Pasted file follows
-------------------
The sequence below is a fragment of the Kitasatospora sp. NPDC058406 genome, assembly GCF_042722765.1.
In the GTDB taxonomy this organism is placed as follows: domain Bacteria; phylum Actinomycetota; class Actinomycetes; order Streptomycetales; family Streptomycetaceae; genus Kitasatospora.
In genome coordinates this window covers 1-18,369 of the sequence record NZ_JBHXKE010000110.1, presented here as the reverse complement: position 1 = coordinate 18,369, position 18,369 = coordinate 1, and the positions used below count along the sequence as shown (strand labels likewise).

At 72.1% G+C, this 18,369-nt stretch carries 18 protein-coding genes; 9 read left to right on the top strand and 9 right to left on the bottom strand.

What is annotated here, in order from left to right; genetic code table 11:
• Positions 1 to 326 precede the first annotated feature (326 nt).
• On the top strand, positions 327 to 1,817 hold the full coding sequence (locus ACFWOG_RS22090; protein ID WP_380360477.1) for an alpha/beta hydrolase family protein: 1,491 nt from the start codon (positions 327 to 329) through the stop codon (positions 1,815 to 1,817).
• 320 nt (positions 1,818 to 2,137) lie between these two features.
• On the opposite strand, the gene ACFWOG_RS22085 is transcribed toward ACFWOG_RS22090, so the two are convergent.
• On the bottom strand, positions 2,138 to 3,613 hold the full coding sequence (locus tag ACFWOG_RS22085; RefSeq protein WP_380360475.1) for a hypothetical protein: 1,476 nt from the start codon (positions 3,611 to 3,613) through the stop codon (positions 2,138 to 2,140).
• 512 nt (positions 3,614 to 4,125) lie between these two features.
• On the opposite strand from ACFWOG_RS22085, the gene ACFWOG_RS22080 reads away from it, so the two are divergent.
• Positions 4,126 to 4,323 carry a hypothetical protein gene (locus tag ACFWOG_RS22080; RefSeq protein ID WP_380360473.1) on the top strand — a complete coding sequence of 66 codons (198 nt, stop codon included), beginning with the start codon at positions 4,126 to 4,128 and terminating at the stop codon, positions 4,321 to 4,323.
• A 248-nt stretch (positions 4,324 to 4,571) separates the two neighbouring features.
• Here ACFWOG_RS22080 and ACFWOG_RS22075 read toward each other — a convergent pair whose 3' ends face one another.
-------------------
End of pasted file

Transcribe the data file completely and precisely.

The sequence below is a fragment of the Kitasatospora sp. NPDC058406 genome, assembly GCF_042722765.1.
In the GTDB taxonomy this organism is placed as follows: domain Bacteria; phylum Actinomycetota; class Actinomycetes; order Streptomycetales; family Streptomycetaceae; genus Kitasatospora.
In genome coordinates this window covers 1-18,369 of the sequence record NZ_JBHXKE010000110.1, presented here as the reverse complement: position 1 = coordinate 18,369, position 18,369 = coordinate 1, and the positions used below count along the sequence as shown (strand labels likewise).

At 72.1% G+C, this 18,369-nt stretch carries 18 protein-coding genes; 9 read left to right on the top strand and 9 right to left on the bottom strand.

What is annotated here, in order from left to right; genetic code table 11:
• Positions 1 to 326 precede the first annotated feature (326 nt).
• On the top strand, positions 327 to 1,817 hold the full coding sequence (locus ACFWOG_RS22090; protein ID WP_380360477.1) for an alpha/beta hydrolase family protein: 1,491 nt from the start codon (positions 327 to 329) through the stop codon (positions 1,815 to 1,817).
• 320 nt (positions 1,818 to 2,137) lie between these two features.
• On the opposite strand, the gene ACFWOG_RS22085 is transcribed toward ACFWOG_RS22090, so the two are convergent.
• On the bottom strand, positions 2,138 to 3,613 hold the full coding sequence (locus tag ACFWOG_RS22085; RefSeq protein WP_380360475.1) for a hypothetical protein: 1,476 nt from the start codon (positions 3,611 to 3,613) through the stop codon (positions 2,138 to 2,140).
• 512 nt (positions 3,614 to 4,125) lie between these two features.
• On the opposite strand from ACFWOG_RS22085, the gene ACFWOG_RS22080 reads away from it, so the two are divergent.
• Positions 4,126 to 4,323 carry a hypothetical protein gene (locus tag ACFWOG_RS22080; RefSeq protein ID WP_380360473.1) on the top strand — a complete coding sequence of 66 codons (198 nt, stop codon included), beginning with the start codon at positions 4,126 to 4,128 and terminating at the stop codon, positions 4,321 to 4,323.
• A 248-nt stretch (positions 4,324 to 4,571) separates the two neighbouring features.
• Here ACFWOG_RS22080 and ACFWOG_RS22075 read toward each other — a convergent pair whose 3' ends face one another.